Subscapularis muscle activity during selected rehabilitation exercises

Am J Sports Med. Jan-Feb 2003;31(1):126-34. doi: 10.1177/03635465030310010601.


Background: The upper and lower portions of the subscapularis muscle are independently innervated and activated.

Hypothesis: Upper and lower portions of the subscapularis muscle demonstrate different activation levels and require different exercises for rehabilitation.

Study design: Controlled laboratory study.

Methods: Fifteen healthy subjects performed seven shoulder-strengthening exercises. Electromyographic data were collected from the latissimus dorsi, teres major, pectoralis major, infraspinatus, supraspinatus, and upper and lower subscapularis muscles.

Results: Upper subscapularis muscle activity was greater than lower subscapularis muscle activity for all exercises except for internal rotation with 0 degrees of humeral abduction. The push-up plus and diagonal exercises consistently stressed the upper and lower subscapularis muscles to the greatest extent.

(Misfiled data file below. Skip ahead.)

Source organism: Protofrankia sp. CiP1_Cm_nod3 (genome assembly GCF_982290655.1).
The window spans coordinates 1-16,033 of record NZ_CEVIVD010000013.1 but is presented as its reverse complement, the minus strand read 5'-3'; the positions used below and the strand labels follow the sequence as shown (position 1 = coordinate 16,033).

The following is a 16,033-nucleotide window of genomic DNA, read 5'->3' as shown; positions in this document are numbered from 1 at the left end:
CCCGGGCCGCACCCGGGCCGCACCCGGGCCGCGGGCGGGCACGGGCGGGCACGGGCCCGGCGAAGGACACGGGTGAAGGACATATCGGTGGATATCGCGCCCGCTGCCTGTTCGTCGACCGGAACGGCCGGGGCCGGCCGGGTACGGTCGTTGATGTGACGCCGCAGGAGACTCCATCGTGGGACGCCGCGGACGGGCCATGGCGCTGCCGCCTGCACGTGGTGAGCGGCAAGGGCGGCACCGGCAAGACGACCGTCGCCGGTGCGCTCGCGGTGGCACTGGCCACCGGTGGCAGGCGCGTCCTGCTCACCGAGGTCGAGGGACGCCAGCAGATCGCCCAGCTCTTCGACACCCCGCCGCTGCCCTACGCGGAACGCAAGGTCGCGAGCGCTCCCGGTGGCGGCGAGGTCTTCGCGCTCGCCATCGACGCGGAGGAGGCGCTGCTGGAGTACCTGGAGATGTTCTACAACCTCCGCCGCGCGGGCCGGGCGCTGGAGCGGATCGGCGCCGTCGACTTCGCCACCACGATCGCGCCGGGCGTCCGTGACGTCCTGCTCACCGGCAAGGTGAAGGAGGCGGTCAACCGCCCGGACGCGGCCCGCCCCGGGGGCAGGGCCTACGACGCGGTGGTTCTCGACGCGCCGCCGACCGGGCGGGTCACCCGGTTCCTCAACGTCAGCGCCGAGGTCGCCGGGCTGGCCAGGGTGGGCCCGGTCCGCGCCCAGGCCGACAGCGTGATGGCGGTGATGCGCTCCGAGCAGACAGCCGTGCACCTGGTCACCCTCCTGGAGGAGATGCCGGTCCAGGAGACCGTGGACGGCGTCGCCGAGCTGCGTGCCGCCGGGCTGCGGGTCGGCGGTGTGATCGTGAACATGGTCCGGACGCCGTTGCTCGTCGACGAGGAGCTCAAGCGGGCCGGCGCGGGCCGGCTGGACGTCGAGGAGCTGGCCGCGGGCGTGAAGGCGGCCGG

Conclusions: Humeral abduction was found to have a strong influence on the selective activation of the upper versus the lower subscapularis muscle and thus supported the design of different exercise continuums. In addition, the push-up plus and diagonal exercises were found to be superior to traditional internal rotation exercises for activating both functional portions of the subscapularis muscle.

Clinical relevance: Our results showing that the upper and lower portions of the subscapularis muscle are functionally independent may affect training or rehabilitation protocols for the rotator cuff muscles.

Publication types

  • Research Support, Non-U.S. Gov't

MeSH terms

  • Adult
  • Analysis of Variance
  • Electromyography
  • Exercise Therapy / methods*
  • Female
  • Humans
  • Male
  • Muscle, Skeletal / physiology*
  • Range of Motion, Articular / physiology
  • Rotation
  • Rotator Cuff / physiology*
  • Shoulder Joint / physiology*